In today's Brazil, the most widespread and popular carnival music is definitely samba. However, this hasn't always been the case. During several decades in the first half of the 20th century, the music most intimately associated with carnivals and public parties in Brazil was the marchinha. Although the heydays of marchinha music are long since gone, it still pops up from time to time on the contemporary Brazilian music scene, both in the occasional album recording and as a carnival soundtrack.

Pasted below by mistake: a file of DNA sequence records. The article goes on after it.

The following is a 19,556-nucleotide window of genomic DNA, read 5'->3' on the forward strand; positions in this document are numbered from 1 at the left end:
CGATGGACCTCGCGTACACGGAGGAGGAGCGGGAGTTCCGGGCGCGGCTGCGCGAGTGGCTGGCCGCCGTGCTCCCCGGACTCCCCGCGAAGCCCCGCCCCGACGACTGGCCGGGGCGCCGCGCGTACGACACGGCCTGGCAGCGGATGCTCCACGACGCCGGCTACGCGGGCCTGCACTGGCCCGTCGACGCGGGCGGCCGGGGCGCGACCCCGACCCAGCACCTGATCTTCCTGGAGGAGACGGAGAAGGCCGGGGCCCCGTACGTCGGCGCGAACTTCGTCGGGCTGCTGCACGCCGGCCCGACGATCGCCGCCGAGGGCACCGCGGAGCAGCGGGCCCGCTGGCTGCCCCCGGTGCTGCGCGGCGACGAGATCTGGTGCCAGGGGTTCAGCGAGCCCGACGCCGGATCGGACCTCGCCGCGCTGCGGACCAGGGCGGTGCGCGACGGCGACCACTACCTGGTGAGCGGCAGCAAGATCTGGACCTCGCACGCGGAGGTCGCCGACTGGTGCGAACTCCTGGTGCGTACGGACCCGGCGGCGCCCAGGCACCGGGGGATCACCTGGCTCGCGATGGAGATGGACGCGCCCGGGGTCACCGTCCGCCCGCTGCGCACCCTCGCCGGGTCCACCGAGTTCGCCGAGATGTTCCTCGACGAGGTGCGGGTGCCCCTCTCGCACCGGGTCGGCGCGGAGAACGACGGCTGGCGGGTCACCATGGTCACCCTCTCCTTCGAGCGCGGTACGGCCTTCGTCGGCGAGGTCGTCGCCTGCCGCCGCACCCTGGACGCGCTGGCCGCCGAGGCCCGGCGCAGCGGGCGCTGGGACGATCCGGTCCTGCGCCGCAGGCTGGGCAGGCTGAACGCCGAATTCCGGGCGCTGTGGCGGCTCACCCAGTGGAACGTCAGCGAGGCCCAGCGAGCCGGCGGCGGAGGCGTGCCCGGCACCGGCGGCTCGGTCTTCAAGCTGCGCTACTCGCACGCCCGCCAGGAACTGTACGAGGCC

Marchinha simply means “little march” and just as the name indicates, the marchinha music is based on old European march music, widely used for example in military contexts. The main difference between a marchinha and a typical European march is that a marchinha is performed much faster and with a much livelier and more playful feel, as marchinas are of course composed for happy festivals and carnivals, as opposed to solemn military parades. Typically, Afro-Brazilian percussion instruments are utilized to perform marchinha music.
Example of marchinha music
Click to listen:
A Banda, Chico Buarque, 1966
Marcha da 4a-feira de cinzas,
Vinícius de Morães & Toquinho, 1975